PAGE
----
UpToDate
Official reprint from UpToDate®
www.uptodate.com ©2016 UpToDate®

Pulmonary contusion in children

Author
Alison Chantal Caviness, MD, MPH, PhD
Section Editor
Richard G Bachur, MD
Deputy Editor
James F Wiley, II, MD, MPH

INTRODUCTION

This topic will discuss the epidemiology, clinical features, and management of pulmonary contusion in children. The approach to thoracic trauma in children and other thoracic injuries are presented elsewhere. (See "Initial evaluation and stabilization of children with thoracic trauma" and "Chest wall injuries in children" and "Overview of intrathoracic injuries in children".)

DEFINITION

Pulmonary contusion is defined as pulmonary parenchymal damage with edema and hemorrhage, in the absence of an associated pulmonary laceration.

EPIDEMIOLOGY

Thoracic injury in children is uncommon, occurring in 4 to 8 percent of injured children identified through trauma registries or as patients at trauma centers [1-3]. Of those with thoracic injury, most have a pulmonary contusion.

The vast majority of pulmonary contusions are the result of blunt trauma, usually involving a motor vehicle. In one retrospective series, 56 percent of injuries occurred in a motor vehicle crash, while 39 percent were the result of auto-pedestrian collisions [4].

Associated thoracic injuries (ie, pleural effusion, pneumothorax, hemothorax, and fractures of the bony thorax) occur in the majority of patients [4,5]. Flail chest and scapular fractures are uncommon in children, but they are almost always associated with pulmonary contusion. (See "Chest wall injuries in children".)

          

Subscribers log in here

To continue reading this article, you must log in with your personal, hospital, or group practice subscription. For more information or to purchase a personal subscription, click below on the option that best describes you:
Literature review current through: Nov 2016. | This topic last updated: Tue Oct 06 00:00:00 GMT+00:00 2015.
The content on the UpToDate website is not intended nor recommended as a substitute for medical advice, diagnosis, or treatment. Always seek the advice of your own physician or other qualified health care professional regarding any medical questions or conditions. The use of this website is governed by the UpToDate Terms of Use ©2016 UpToDate, Inc.
References
Top
  1. Cooper A, Barlow B, DiScala C, String D. Mortality and truncal injury: the pediatric perspective. J Pediatr Surg 1994; 29:33.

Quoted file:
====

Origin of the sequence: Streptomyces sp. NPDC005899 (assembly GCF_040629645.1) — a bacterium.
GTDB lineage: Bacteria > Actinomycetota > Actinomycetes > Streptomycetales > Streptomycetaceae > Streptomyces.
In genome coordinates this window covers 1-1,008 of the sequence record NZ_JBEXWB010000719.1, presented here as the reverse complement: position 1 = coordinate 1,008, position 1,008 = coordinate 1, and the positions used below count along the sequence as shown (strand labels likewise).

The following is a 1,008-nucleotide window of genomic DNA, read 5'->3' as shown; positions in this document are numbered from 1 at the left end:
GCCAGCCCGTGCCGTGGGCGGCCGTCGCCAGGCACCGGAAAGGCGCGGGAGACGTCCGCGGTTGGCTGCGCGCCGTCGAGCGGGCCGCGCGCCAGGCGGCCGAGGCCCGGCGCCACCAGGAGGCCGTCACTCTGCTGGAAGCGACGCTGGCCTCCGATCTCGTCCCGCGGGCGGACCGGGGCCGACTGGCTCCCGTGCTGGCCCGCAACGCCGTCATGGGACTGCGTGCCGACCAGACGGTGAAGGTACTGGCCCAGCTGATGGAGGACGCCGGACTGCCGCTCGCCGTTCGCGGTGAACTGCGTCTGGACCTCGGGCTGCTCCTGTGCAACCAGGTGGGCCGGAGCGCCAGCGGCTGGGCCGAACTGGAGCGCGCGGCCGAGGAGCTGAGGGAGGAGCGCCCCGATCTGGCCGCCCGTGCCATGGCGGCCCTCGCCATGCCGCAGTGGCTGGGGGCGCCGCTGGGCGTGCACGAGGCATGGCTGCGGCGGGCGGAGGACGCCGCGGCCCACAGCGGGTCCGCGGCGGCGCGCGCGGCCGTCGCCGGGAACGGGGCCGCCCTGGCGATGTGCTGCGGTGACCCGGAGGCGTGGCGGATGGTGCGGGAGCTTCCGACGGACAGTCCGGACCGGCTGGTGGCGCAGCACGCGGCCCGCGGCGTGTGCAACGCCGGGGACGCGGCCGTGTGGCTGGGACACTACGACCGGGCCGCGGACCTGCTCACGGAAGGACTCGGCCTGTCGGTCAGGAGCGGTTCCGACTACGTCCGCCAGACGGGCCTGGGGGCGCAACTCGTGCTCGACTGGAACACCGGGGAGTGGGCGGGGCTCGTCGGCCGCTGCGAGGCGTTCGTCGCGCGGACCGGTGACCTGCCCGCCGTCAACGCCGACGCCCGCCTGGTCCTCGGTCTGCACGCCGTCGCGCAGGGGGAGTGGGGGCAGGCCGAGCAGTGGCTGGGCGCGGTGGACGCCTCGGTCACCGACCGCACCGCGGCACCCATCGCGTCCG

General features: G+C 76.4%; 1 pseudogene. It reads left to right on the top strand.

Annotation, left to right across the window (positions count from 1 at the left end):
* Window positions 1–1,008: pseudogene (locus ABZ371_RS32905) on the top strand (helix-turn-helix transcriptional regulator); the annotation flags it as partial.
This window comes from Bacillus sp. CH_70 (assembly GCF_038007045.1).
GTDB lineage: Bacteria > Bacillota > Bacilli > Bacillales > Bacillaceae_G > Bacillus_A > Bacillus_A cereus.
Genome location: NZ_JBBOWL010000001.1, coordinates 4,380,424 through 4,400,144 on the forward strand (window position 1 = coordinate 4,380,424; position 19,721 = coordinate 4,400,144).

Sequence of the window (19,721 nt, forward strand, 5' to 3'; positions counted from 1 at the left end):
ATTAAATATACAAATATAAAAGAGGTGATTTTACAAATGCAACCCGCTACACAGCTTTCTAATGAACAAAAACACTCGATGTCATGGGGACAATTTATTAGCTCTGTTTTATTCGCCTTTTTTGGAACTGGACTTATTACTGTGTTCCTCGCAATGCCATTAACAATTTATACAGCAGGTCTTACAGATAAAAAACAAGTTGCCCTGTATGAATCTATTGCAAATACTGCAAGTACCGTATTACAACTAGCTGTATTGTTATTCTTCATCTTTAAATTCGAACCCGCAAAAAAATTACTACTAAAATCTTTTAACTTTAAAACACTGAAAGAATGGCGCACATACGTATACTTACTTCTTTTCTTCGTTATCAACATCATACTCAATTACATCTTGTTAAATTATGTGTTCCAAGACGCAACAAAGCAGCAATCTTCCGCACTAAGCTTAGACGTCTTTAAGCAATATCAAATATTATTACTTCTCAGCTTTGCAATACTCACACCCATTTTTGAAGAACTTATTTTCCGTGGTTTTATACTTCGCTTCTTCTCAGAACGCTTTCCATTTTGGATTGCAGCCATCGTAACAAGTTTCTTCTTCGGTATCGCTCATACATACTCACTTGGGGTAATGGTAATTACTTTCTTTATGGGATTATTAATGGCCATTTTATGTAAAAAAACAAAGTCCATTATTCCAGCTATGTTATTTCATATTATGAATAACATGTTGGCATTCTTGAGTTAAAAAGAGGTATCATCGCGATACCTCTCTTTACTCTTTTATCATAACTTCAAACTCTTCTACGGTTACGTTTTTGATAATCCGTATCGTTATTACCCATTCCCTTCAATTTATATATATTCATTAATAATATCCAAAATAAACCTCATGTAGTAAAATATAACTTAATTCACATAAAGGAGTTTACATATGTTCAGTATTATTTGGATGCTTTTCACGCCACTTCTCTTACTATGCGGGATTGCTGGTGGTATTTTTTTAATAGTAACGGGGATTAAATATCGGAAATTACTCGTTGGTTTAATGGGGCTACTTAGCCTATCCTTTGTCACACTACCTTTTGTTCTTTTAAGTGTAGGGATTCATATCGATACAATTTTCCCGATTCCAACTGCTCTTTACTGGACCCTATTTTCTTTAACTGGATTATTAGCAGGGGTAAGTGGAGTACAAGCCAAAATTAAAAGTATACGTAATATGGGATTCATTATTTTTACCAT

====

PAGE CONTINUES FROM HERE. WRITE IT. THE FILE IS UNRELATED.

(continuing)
2. Peclet MH, Newman KD, Eichelberger MR, et al. Thoracic trauma in children: an indicator of increased mortality. J Pediatr Surg 1990; 25:961.
  3. Holmes JF, Sokolove PE, Brant WE, Kuppermann N. A clinical decision rule for identifying children with thoracic injuries after blunt torso trauma. Ann Emerg Med 2002; 39:492.
  4. Allen GS, Cox CS Jr, Moore FA, et al. Pulmonary contusion: are children different? J Am Coll Surg 1997; 185:229.
  5. Bonadio WA, Hellmich T. Post-traumatic pulmonary contusion in children. Ann Emerg Med 1989; 18:1050.
  6. Fung YC, Yen RT, Tao ZL, Liu SQ. A hypothesis on the mechanism of trauma of lung tissue subjected to impact load. J Biomech Eng 1988; 110:50.
  7. Ruddy RM. Trauma and the paediatric lung. Paediatr Respir Rev 2005; 6:61.
  8. Gittelman MA, Gonzalez-del-Rey J, Brody AS, DiGiulio GA. Clinical predictors for the selective use of chest radiographs in pediatric blunt trauma evaluations. J Trauma 2003; 55:670.
  9. Kwon A, Sorrells DL Jr, Kurkchubasche AG, et al. Isolated computed tomography diagnosis of pulmonary contusion does not correlate with increased morbidity. J Pediatr Surg 2006; 41:78.
  10. Donnelly LF, Klosterman LA. Subpleural sparing: a CT finding of lung contusion in children. Radiology 1997; 204:385.
  11. Hamrick MC, Duhn RD, Carney DE, et al. Pulmonary contusion in the pediatric population. Am Surg 2010; 76:721.
  12. Allen GS, Cox CS Jr. Pulmonary contusion in children: diagnosis and management. South Med J 1998; 91:1099.
  13. Bliss D, Silen M. Pediatric thoracic trauma. Crit Care Med 2002; 30:S409.
  14. Cullen ML. Pulmonary and respiratory complications of pediatric trauma. Respir Care Clin N Am 2001; 7:59.
  15. Johannigman JA, Campbell RS, Davis K Jr, Hurst JM. Combined differential lung ventilation and inhaled nitric oxide therapy in the management of unilateral pulmonary contusion. J Trauma 1997; 42:108.
  16. Fioretto JR, de Moraes MA, Bonatto RC, et al. Acute and sustained effects of early administration of inhaled nitric oxide to children with acute respiratory distress syndrome. Pediatr Crit Care Med 2004; 5:469.
  17. Taylor RW, Zimmerman JL, Dellinger RP, et al. Low-dose inhaled nitric oxide in patients with acute lung injury: a randomized controlled trial. JAMA 2004; 291:1603.
  18. Clark GC, Schecter WP, Trunkey DD. Variables affecting outcome in blunt chest trauma: flail chest vs. pulmonary contusion. J Trauma 1988; 28:298.
  19. Davis SL, Furman DP, Costarino AT Jr. Adult respiratory distress syndrome in children: associated disease, clinical course, and predictors of death. J Pediatr 1993; 123:35.
  20. Ware LB, Matthay MA. The acute respiratory distress syndrome. N Engl J Med 2000; 342:1334.
  21. Haxhija EQ, Nöres H, Schober P, Höllwarth ME. Lung contusion-lacerations after blunt thoracic trauma in children. Pediatr Surg Int 2004; 20:412.
  22. Kishikawa M, Yoshioka T, Shimazu T, et al. Pulmonary contusion causes long-term respiratory dysfunction with decreased functional residual capacity. J Trauma 1991; 31:1203.
  23. Orliaguet G, Rakotoniaina S, Meyer P, et al. [Effect of a lung contusion on the prognosis of severe head injury in the child]. Ann Fr Anesth Reanim 2000; 19:164.
  24. Leone M, Albanèse J, Rousseau S, et al. Pulmonary contusion in severe head trauma patients: impact on gas exchange and outcome. Chest 2003; 124:2261.